FBI agents were at Enron Corp. headquarters in Houston on Tuesday to investigate allegations of document shredding at the bankrupt energy trader.

Meanwhile, U.S. District Judge Melinda Harmon prodded parties in a lawsuit against Enron to work out a plan to halt the destruction of papers. The hearing was primarily on a previous request to ban any shredding by Enron's former auditor, Arthur Andersen.

Harmon asked plaintiffs and accounting firm Andersen to discuss the problem and get back to her Wednesday. Andersen attorney Rusty Hardin told the judge the number of documents related to the case could total 20 million.

Congressional investigators announced Tuesday that they will subpoena senior officials of the Arthur Andersen auditing firm, including the chief executive and a fired auditor, to force their testimony Thursday in the Enron controversy.

Subpoenas are going to Andersen CEO Joseph Berardino, fired auditor David Duncan, attorney Nancy Temple and risk manager Michael Odom.

Ken Johnson, spokesman for the House Energy and Commerce Committee, said the panel's chairman, Rep. Billy Tauzin, R-La., would sign the four subpoenas Tuesday night.

Duncan was dismissed by Andersen last week for his role in the extensive destruction of Enron-related documents after federal regulators began investigating possible irregularities in the failed energy company's accounting.

FBI agents were inside the 50-story Enron headquarters Tuesday morning looking into the latest charges that Enron employees themselves destroyed documents. Enron spokesman Mark Palmer said they were on site at the request of attorneys for the collapsed company.

"We proactively offered our full cooperation in any investigation the Department of Justice might wish to conduct," Palmer said. He said the company thinks "such an investigation is properly done by federal authorities, not plaintiffs' counsel for benefit of a lawsuit."

"This is the shredded evidence that we got out of Enron," attorney William Lerach said as he carried a box of paper shreds into a courthouse for the hearing with Harmon. Lerach represents shareholders suing 29 current and former Enron executives and directors.

As for Enron, Lerach said he wants to take depositions from company chairman and chief executive Kenneth Lay and others about the allegations made public Monday of shredding at the company.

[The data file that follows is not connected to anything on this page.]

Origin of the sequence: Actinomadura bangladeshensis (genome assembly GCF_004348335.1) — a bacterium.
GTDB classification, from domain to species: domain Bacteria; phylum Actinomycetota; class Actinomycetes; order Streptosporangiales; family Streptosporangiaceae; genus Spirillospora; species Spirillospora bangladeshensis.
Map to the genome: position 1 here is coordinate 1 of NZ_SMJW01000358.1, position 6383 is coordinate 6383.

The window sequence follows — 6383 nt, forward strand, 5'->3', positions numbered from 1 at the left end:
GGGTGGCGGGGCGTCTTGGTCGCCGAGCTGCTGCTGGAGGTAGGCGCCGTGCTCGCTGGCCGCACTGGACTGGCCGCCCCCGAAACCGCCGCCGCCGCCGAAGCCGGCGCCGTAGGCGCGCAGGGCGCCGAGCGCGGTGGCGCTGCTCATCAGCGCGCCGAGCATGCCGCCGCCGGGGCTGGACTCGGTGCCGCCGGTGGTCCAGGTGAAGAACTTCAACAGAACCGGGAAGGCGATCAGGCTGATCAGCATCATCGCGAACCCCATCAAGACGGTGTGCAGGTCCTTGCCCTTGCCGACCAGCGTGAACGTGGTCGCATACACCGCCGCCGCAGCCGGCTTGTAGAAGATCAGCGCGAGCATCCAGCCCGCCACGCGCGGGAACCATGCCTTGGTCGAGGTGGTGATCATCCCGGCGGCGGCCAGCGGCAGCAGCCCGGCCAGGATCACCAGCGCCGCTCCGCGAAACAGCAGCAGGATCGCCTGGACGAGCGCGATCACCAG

Enron bankruptcy attorney Melanie Gray argued that any rulings on taking custody of Enron's own documents must come from the New York bankruptcy court handling the company's Chapter 11 filing.

A state judge's order already prohibits Andersen's Houston office from shredding Enron-related documents. Chicago-based Andersen acknowledged earlier this month its Houston office had destroyed a significant but undetermined amount of audit-related work.

Enron cited Andersen's shredding issues when it fired the venerable accounting firm last week.

Late Monday, Lerach's law partner, Paul Howes, released a court brief in which a former Enron executive saw staffers in the accounting and finance department review and shred thousands of documents.

Maureen Raymond Castaneda, who was laid off as Enron's director of foreign exchange and sovereign risk, told Howes the "gather-review-shred" process started Oct. 31, when the Securities and Exchange Commission announced a formal investigation into Enron finances, and continued through at least Jan. 14.

Lerach said Castaneda took some boxes of shredded documents home, intending to use them as packing material as she moved to a more affordable house. She gave Lerach's team the spindly documents, which Howes said were clearly marked as related to debt-laden partnerships that fueled the company's downfall.

In a statement released Monday, Enron reiterated that it has had a strict anti-shredding policy in place since last autumn.

"Since Oct. 25, Enron has notified employees in no uncertain terms that they are to preserve all documents and materials. The company has sent out four e-mails to that effect from Oct. 25, 2001, through Jan. 14, 2002," said the statement.

"Enron's communications with its employees were very clear on the destruction of documents, and any breach of the company's policy will be dealt with swiftly and severely," the company said.

Castaneda confirmed she saw at least two such e-mails from Enron general counsel James Derrick.

Neil Rothstein, attorney for another plaintiff, the Archdiocese of Milwaukee Support Fund, said Tuesday morning that justice can be served only with intact evidence.

"We are entitled to see what they have," Rothstein said, referring to anyone with pertinent Enron documentation. "No one should have destroyed documents."

The Associated Press contributed to this report.